CSE100 Algorithm Design and Analysis (Fall 2015)
Staff and office hours
Instructor: Sungjin Im
- Email: im3-[at]-ucmerced.edu; Phone: 209-228-2358 (Email is the best way to reach the instructor)
- Office: 214, Science and Engineering Building 2
- Office hours: 6-7pm, Tuesday (SE2-214)
TA: Maryam Shadloo
- Email: mshadloo-[at]-ucmerced.edu.
- Office hours: 6-7pm, Thursday (AOA-142)
Class time and location
Lectures: Tuesdays/Thursdays 4:30-5:45pm (Classroom 113)
Lab class: Monday 7:30-10:20am (section 02L) and 10:30am-1:20pm (section 03L) (Linux Lab, SE100)
The course introduces the basics of computational complexity analysis and various algorithm design paradigms. It covers the major algorithms and data structures for searching, sorting, parsing, and memory management. Other topics include theoretical models of computation, concepts of algorithm complexity, computability, and NP-completeness.
Prerequisites: CSE31; proficient level of programming skills in C/C++/Java and elementary data structures; basic math and probability knowledge.
Required textbook (get the errata):
The companion site for the book has additional materials (partial solutions, etc.).
Other books recommended as additional reading:
- J. Kleinberg and E. Tardos: Algorithm Design, Addison-Wesley, 2005. Companion site for the book.
- S. S. Skiena: The Algorithm Design Manual, 2nd ed. Springer, 2008. This book is accessible online from within UC Merced.
- S. Dasgupta, C. H. Papadimitriou and U. V. Vazirani: Algorithms, McGraw-Hill, 2006.
- Donald Knuth: The Art of Computer Programming.
- A. V. Aho, J. E. Hopcroft and J. D. Ullman: Data Structures and Algorithms, Prentice-Hall, 1983.
Syllabus and required textbook reading
Topics: Asymptotic notation. Divide-and-conquer. Recurrent equations and the master theorem. Space and time complexity. Loop invariants. Linear and binary search. Sorting algorithms: insertion sort, selection sort, mergesort, quicksort, heapsort. Sorting lower bounds. Heaps. Binary search trees. Hash tables with chaining and open addressing. Dynamic programming and greedy algorithms. Graphs: definition and relevant problems (path search, flow, minimum spanning trees).
The course will follow parts I, II, III, IV and VI of the textbook (skipping occasional topics).
Textbook reading (table of contents):
- Ch. 1 The Role of Algorithms in Computing: all.
- Ch. 2 Getting Started: all.
Exercises: 2.1-1, 2.1-2, 2.1-3, 2.2-2, 2.2-4, 2.3-1, 2.3-2, 2.3-3, 2.3-5.
- Ch. 3 Growth of Functions: 3.1 (skip ο() and ω()).
Exercises: 3.1-1, 3.1-4, 3.1-5, 3.1-6; 3.2-3; problems 3-2, 3-3.
- Ch. 4 Divide-and-Conquer: all except 4.6.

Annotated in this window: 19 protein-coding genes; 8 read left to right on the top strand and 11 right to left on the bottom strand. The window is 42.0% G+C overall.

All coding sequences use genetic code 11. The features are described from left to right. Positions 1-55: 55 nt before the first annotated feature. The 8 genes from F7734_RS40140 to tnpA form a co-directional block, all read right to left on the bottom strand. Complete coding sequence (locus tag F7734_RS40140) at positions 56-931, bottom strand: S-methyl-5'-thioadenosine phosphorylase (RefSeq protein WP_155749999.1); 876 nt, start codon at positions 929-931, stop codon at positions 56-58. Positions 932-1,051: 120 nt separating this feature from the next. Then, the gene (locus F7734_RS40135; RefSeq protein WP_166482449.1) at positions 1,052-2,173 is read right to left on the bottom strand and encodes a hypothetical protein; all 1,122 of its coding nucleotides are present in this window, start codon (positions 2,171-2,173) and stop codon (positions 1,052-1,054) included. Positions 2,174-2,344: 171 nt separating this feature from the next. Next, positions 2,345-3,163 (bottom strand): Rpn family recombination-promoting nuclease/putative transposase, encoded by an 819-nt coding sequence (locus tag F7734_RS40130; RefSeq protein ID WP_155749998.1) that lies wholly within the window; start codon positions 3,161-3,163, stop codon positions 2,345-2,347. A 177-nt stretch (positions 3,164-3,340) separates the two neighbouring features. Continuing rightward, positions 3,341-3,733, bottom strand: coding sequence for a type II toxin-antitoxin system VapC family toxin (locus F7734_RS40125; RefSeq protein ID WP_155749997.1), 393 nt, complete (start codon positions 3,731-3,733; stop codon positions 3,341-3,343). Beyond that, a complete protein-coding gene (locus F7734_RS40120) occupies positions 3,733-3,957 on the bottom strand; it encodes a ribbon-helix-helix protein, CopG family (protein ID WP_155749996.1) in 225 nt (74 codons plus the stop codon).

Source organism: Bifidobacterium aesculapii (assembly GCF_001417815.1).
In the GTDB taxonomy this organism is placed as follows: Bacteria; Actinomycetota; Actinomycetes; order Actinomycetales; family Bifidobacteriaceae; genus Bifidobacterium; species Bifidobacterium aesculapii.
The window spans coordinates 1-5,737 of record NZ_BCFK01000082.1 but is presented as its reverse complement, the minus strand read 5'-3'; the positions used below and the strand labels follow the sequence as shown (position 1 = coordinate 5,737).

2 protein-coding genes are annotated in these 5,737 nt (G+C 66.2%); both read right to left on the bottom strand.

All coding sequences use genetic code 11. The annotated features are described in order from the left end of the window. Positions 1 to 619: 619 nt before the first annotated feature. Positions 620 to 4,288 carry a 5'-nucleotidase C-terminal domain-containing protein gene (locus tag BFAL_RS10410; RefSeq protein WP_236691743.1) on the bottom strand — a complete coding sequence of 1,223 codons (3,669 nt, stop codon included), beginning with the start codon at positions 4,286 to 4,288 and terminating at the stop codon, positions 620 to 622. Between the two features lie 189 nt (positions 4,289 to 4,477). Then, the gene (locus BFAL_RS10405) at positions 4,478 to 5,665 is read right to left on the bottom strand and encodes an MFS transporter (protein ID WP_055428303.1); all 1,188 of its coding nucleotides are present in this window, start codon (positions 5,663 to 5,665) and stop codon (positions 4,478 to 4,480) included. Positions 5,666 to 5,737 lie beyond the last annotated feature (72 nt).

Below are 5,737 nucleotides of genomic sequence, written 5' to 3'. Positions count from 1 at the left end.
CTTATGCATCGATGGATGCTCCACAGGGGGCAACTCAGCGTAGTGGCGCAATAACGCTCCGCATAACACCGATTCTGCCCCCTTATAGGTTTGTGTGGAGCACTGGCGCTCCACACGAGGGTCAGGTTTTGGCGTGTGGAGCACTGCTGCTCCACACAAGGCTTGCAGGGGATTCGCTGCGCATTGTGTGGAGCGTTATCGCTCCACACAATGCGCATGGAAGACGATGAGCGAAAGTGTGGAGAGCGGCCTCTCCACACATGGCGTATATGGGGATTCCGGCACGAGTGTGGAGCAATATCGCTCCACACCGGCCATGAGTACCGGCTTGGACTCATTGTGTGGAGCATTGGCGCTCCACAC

Exercises: 4.1-1, 4.3-1, 4.3-9, 4.4-4, 4.4-6, 4.5-1, 4.5-2, 4.5-3, 4.5-4.
- Ch. 6 Heapsort: all.
Exercises: 6.1-1, 6.1-2, 6.1-6, 6.2-1, 6.2-4, 6.3-1, 6.4-1, 6.5-1, 6.5-2, 6.5-7.
- Ch. 7 Quicksort: all except 7.4.
Exercises: 7.1-1, 7.2-1, 7.2-2, 7.2-5, 7.3-2.
- Ch. 8 Sorting in Linear Time: all.
Exercises: 8.2-1, 8.2-3, 8.2-4, 8.3-1, 8.3-2, 8.3-3, 8.4-1.
- Ch. 9 Medians and Order Statistics: all. (skim 9.3).
Exercises: problem 9.1.
- Ch. 10 Elementary Data Structures: all except 10.3. This chapter is review material.
Exercises: 10.1-1, 10.1-2, 10.1-3, 10.2-1, 10.2-2, 10.2-3, 10.4-1, 10.4-2, 10.4-4; problem 10.1.
- Ch. 11 Hash Tables: all except 11.3.3 and 11.5.
Exercises: 11.2-2, 11.2-5, 11.3-1, 11.3-4, 11.4-1, 11.4-2, 11.4-3.
- Ch. 12 Binary Search Trees: all except 12.4.
Exercises: 12.1-1, 12.1-2, 12.1-4, 12.1-5, 12.2-1, 12.2-3, 12.3-1, 12.3-3.
- Ch. 15 Dynamic Programming: all except p. 382-383 and sec. 15.5.
Exercises: 15.1-1, 15.1-2, 15.1-3, 15.2-1, 15.2-2, 15.2-3, 15.2-4, 15.2-5, 15.3-2, 15.4-1, 15.4-3.
- Ch. 16 Greedy Algorithms: all except 16.4 and 16.5 (skim the correctness' proof of Huffman's algorithm).
Exercises: 16.1-1, 16.1-2, 16.1-3, 16.2-1, 16.2-2, 16.3-3, 16.3-4.
- Ch. 22 Elementary Graph Algorithms: all (skim proofs).
Exercises: 22.1-1, 22.1-2, 22.1-7, 22.2-1, 22.2-2, 22.2-5, 22.3-2, 22.3-3, 22.3-12, 22.4.1, 22.4.5, 22.5-1, 22.5-2.
- Ch. 23 Minimum Spanning Trees: all.
Exercises: 23.1-1, 23.2-4.
- Ch. 24 Single-Source Shortest Paths: all except 24.4 and 24.5 (skim proofs).
Exercises: 24.1-1, 24.1-3, 24.2-1, 24.3-1.
If there is time, we will also do one of the following chapters:
- Ch. 25 All-Pairs Shortest Paths: all.
Exercises: 25.1-4, 25.1-5, 25.1-6, 25.1-7, 25.1-8, 25.1-9, 25.2-4, 25.2-6, 25.3-3.
- Ch. 26 Maximum Flow.
- Ch. 27 Multithreaded Algorithms.
Homework (to do on your own, graded):
You must submit a hard copy to the instructor before the class begins on the due date. If you can't come to the
class, then please email the TA your solution Cc'ing the instructor -- you should have a reasonable excuse which is subject to the instructor's approval.
- Homework #1. due at 4:30pm on 9/22/2015
- Midterm exam (30%): in-class, closed-book, consisting of problems and conceptual questions. It will cover ch. 1-12 (parts I-III) inclusive.
- Final exam (30%): as the midterm. It will cover the entire course, but mostly focusing on the part after the midterm.
- Lab assignments (20%): these consist of programming selected algorithms in C and C++, and will be graded within the lab session.
- Homeworks (20%): exercises and problems similar to those in the textbook to be submitted approximately biweekly.
While I encourage you to discuss your work with other students, the homeworks, lab assignments, project and exams must be the result of your own work without collaboration. See the Academic Dishonesty Statement and the UC Merced Academic Honesty Policy.
Grade curves (spring 2015): midterm, final.
(Note that the grade curves vary from semester to semester. In particular, this course was taught by a different instructor, Prof. Carreira-Perpiñán).
Job interview questions about algorithms:
* Acknowledgements: The instructor thanks Prof. Carreira-Perpiñán for allowing me to borrow the course format including this webpage itself.